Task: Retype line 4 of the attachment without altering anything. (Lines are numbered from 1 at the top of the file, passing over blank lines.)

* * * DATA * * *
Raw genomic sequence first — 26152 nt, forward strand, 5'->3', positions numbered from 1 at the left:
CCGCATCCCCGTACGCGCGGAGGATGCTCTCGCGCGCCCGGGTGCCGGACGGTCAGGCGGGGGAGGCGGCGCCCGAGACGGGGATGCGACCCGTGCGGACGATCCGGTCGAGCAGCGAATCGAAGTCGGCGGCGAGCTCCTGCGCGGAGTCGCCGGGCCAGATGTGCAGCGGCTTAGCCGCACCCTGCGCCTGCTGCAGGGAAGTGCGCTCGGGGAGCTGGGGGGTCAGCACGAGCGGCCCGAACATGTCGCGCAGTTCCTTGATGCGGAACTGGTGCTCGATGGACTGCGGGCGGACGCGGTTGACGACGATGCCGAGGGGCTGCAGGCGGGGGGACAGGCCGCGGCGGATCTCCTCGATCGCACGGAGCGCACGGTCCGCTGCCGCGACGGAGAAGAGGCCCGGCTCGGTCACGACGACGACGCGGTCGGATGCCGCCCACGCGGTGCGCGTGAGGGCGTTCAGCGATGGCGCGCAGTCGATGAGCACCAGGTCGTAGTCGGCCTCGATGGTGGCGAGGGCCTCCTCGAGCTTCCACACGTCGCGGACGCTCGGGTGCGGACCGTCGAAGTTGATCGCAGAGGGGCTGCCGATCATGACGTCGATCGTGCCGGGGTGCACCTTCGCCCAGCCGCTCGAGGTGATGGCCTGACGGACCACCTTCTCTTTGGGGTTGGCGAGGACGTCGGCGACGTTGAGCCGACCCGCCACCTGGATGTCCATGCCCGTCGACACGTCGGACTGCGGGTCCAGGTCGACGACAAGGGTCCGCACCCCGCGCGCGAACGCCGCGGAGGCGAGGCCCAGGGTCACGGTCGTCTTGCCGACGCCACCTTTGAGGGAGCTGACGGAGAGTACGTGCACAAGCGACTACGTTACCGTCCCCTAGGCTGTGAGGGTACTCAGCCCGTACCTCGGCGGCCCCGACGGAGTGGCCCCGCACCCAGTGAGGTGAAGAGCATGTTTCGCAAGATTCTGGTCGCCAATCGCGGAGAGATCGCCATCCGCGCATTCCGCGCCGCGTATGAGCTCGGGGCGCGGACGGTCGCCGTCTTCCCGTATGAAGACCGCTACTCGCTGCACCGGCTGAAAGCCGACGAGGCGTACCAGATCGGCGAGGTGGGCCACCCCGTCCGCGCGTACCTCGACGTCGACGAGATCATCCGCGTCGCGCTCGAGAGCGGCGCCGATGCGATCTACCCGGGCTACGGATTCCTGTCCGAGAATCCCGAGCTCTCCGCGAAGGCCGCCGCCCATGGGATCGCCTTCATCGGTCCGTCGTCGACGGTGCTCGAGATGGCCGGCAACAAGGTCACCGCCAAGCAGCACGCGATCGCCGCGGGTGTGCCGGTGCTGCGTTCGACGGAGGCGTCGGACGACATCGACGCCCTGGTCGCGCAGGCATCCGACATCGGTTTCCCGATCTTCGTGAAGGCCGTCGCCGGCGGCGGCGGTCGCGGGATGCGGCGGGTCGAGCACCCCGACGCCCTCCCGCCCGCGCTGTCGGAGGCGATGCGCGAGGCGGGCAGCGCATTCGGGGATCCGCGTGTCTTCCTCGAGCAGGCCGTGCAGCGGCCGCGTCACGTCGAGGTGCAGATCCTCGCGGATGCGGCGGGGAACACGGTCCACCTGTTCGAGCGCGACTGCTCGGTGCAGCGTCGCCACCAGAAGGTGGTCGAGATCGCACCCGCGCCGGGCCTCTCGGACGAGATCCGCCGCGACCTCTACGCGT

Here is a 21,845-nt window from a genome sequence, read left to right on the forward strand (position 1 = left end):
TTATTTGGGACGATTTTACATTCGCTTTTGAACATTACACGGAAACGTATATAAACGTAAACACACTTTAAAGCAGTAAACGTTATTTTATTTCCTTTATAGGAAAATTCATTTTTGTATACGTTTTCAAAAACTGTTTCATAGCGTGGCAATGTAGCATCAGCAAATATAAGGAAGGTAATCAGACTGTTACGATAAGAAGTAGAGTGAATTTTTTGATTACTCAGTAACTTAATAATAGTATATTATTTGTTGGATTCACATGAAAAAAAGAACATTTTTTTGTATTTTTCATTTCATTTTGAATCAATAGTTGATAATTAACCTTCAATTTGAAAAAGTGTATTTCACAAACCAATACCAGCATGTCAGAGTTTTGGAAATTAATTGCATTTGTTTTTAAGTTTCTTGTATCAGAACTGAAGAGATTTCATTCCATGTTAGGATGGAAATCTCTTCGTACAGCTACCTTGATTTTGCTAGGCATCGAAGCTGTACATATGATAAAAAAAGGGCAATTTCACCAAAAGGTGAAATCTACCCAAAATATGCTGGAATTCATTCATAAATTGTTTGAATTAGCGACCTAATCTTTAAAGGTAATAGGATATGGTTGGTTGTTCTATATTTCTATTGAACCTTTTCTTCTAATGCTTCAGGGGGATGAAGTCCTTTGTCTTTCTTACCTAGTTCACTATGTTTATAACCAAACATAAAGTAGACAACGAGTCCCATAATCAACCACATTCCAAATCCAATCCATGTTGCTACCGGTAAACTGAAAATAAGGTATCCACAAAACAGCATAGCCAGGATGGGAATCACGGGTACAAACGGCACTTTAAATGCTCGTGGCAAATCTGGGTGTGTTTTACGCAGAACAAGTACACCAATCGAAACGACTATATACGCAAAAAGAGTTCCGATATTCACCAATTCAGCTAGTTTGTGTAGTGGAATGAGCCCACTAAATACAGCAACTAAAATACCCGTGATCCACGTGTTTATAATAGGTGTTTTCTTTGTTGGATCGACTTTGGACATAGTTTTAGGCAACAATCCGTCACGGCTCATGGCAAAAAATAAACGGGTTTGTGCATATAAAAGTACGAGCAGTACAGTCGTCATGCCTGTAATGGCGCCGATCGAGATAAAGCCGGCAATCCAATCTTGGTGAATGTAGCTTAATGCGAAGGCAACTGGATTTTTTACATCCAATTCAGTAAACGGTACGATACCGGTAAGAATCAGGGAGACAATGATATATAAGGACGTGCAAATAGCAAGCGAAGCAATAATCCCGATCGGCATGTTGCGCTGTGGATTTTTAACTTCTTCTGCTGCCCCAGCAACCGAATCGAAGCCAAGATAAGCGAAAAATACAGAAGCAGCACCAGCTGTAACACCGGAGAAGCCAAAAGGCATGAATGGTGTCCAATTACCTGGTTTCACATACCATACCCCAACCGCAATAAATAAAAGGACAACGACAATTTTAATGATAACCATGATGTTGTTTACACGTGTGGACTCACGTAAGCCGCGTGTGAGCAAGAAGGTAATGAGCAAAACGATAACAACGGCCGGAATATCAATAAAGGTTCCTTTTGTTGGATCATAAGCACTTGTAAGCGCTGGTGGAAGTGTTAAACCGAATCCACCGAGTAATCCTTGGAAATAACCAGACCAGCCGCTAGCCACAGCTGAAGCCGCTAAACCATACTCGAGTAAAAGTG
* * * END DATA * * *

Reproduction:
TTATTTGGGACGATTTTACATTCGCTTTTGAACATTACACGGAAACGTATATAAACGTAAACACACTTTAAAGCAGTAAACGTTATTTTATTTCCTTTATAGGAAAATTCATTTTTGTATACGTTTTCAAAAACTGTTTCATAGCGTGGCAATGTAGCATCAGCAAATATAAGGAAGGTAATCAGACTGTTACGATAAGAAGTAGAGTGAATTTTTTGATTACTCAGTAACTTAATAATAGTATATTATTTGTTGGATTCACATGAAAAAAAGAACATTTTTTTGTATTTTTCATTTCATTTTGAATCAATAGTTGATAATTAACCTTCAATTTGAAAAAGTGTATTTCACAAACCAATACCAGCATGTCAGAGTTTTGGAAATTAATTGCATTTGTTTTTAAGTTTCTTGTATCAGAACTGAAGAGATTTCATTCCATGTTAGGATGGAAATCTCTTCGTACAGCTACCTTGATTTTGCTAGGCATCGAAGCTGTACATATGATAAAAAAAGGGCAATTTCACCAAAAGGTGAAATCTACCCAAAATATGCTGGAATTCATTCATAAATTGTTTGAATTAGCGACCTAATCTTTAAAGGTAATAGGATATGGTTGGTTGTTCTATATTTCTATTGAACCTTTTCTTCTAATGCTTCAGGGGGATGAAGTCCTTTGTCTTTCTTACCTAGTTCACTATGTTTATAACCAAACATAAAGTAGACAACGAGTCCCATAATCAACCACATTCCAAATCCAATCCATGTTGCTACCGGTAAACTGAAAATAAGGTATCCACAAAACAGCATAGCCAGGATGGGAATCACGGGTACAAACGGCACTTTAAATGCTCGTGGCAAATCTGGGTGTGTTTTACGCAGAACAAGTACACCAATCGAAACGACTATATACGCAAAAAGAGTTCCGATATTCACCAATTCAGCTAGTTTGTGTAGTGGAATGAGCCCACTAAATACAGCAACTAAAATACCCGTGATCCACGTGTTTATAATAGGTGTTTTCTTTGTTGGATCGACTTTGGACATAGTTTTAGGCAACAATCCGTCACGGCTCATGGCAAAAAATAAACGGGTTTGTGCATATAAAAGTACGAGCAGTACAGTCGTCATGCCTGTAATGGCGCCGATCGAGATAAAGCCGGCAATCCAATCTTGGTGAATGTAGCTTAATGCGAAGGCAACTGGATTTTTTACATCCAATTCAGTAAACGGTACGATACCGGTAAGAATCAGGGAGACAATGATATATAAGGACGTGCAAATAGCAAGCGAAGCAATAATCCCGATCGGCATGTTGCGCTGTGGATTTTTAACTTCTTCTGCTGCCCCAGCAACCGAATCGAAGCCAAGATAAGCGAAAAATACAGAAGCAGCACCAGCTGTAACACCGGAGAAGCCAAAAGGCATGAATGGTGTCCAATTACCTGGTTTCACATACCATACCCCAACCGCAATAAATAAAAGGACAACGACAATTTTAATGATAACCATGATGTTGTTTACACGTGTGGACTCACGTAAGCCGCGTGTGAGCAAGAAGGTAATGAGCAAAACGATAACAACGGCCGGAATATCAATAAAGGTTCCTTTTGTTGGATCATAAGCACTTGTAAGCGCTGGTGGAAGTGTTAAACCGAATCCACCGAGTAATCCTTGGAAATAACCAGACCAGCCGCTAGCCACAGCTGAAGCCGCTAAACCATACTCGAGTAAAAGTG